Referring to FIG. 7, there is shown the pipe seal apparatus 10 of the present invention engaging and sealing a leak 102a in a pipe 102. In the arrangement of FIG. 7, the leak 102a is in a lateral portion of the pipe 102 and the pipe fitting apparatus 10 is oriented generally horizontally. Horizontal orientation of the pipe sealing apparatus 10 is permitted by coupling the attachment frame 18 to the first attachment plate 14. With the pipe sealing apparatus 10 oriented generally horizontally, the pipe 102 is positioned intermediate the fixed block 92 and the movable sealing block 82. The combination of seal pad 96 and movable sealing block 82 is then displaced by the hydraulic cylinder 74 for positioning in intimate contact with the pipe 102 over the leak 102a therein.
Referring to FIG. 8, there is shown a partial side elevation view of another embodiment of a pipe sealing apparatus 104 in accordance with the principles of the present invention. In the embodiment of FIG. 8, the combination of the seal pad 96 and the concave moveable sealing block 82 is attached to the fixed bracket 86. A concave block 98 is securely attached to the distal end of the extendible rod 76 of the hydraulic cylinder 74. Extension of rod 76 causes the concave block 98 to engage an upper portion of the pipe 94 to allow the seal pad 96 disposed on the concave surface of concave moveable sealing block 82 to be positioned over the leak 94a and to intimately engage a lower portion of the pipe so as to seal the leak. The arrangement of FIG. 8 is particularly adapted for sealing a leak 94a on a lower portion of a pipe 94, while the arrangement of FIG. 6 is particularly adapted for sealing a leak on an upper portion of the pipe.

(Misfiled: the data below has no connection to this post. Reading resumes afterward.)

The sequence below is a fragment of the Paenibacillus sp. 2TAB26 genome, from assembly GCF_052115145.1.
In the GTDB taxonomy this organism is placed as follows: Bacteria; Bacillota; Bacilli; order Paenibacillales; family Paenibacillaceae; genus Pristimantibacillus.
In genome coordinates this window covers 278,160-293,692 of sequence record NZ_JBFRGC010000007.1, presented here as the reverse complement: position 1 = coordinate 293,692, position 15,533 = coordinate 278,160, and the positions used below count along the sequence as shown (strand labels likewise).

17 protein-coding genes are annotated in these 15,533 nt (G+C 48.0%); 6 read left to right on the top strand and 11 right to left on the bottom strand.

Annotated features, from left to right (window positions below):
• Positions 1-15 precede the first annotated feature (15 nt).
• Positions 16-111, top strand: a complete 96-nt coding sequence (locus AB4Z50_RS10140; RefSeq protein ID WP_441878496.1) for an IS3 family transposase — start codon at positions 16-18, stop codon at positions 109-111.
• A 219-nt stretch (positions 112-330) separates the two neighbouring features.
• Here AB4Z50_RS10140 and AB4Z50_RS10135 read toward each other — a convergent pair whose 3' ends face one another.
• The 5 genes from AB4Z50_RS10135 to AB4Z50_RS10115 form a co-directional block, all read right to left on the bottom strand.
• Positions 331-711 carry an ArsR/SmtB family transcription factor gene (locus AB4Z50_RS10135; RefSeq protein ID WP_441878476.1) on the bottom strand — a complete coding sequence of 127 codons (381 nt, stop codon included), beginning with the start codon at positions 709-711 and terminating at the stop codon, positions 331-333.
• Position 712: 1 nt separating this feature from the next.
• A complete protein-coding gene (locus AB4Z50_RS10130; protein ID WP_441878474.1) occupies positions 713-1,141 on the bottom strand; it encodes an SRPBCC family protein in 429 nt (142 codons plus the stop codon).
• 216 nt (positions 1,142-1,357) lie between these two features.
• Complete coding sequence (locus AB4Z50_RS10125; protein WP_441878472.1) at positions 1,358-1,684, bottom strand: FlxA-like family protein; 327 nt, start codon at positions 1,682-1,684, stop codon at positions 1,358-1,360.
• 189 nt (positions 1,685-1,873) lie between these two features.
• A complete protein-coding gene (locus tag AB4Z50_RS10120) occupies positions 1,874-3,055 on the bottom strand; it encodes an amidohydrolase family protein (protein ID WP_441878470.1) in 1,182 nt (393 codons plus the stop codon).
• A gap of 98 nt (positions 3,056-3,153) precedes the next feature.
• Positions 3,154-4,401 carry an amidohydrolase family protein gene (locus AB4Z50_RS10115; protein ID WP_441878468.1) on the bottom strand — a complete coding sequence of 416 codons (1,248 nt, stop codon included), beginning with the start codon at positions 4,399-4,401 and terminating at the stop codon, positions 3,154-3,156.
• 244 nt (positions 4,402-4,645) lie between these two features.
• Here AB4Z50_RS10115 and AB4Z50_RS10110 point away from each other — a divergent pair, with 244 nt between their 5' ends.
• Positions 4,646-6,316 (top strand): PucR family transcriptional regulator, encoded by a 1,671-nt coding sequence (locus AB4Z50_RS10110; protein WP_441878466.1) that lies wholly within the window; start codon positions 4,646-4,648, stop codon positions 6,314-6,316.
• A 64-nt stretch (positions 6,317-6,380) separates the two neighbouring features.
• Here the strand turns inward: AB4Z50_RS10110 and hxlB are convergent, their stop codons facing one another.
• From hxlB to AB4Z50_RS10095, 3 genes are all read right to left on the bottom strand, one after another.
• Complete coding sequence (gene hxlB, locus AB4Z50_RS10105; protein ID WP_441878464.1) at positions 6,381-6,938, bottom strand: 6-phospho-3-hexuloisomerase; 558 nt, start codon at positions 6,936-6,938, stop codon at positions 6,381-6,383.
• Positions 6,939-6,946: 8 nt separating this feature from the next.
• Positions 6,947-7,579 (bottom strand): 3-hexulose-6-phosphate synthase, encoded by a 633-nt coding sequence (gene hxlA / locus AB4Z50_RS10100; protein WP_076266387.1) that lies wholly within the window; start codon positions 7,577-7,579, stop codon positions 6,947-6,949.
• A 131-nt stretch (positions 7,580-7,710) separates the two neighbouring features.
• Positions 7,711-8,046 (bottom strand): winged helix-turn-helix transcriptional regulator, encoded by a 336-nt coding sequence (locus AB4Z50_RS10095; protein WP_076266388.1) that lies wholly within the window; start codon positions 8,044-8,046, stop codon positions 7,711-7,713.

Referring to FIG. 9, there is shown a sectional view of the pipe 94 having a leak 94a therein over which a seal pad 96 is disposed for sealing the leak. Seal pad 96 and a second pad 96a are securely maintained in position by means of the combination of a U-bolt 104 disposed about pipe 94 and a clamp member 106. Clamp member 106 includes a pair of spaced apertures, each disposed adjacent an end thereof and adapted to receive a threaded end of the U-bolt 104. A pair of nuts 108a and 108b maintains the clamp member 106 securely attached to the U-bolt 104 and in contact with seal pad 96 over the leak 94a in pipe 94. As described above, a sealing block comprised of a suitable resilient resinous material may be maintained in position over the leak 94a by the U-bolt 104 and clamp member 106 combination in an alternative embodiment. For permanently sealing leak 94a, a permanent split sleeve is preferably attached to pipe 94 over the leak, although this is not shown in the figure for simplicity.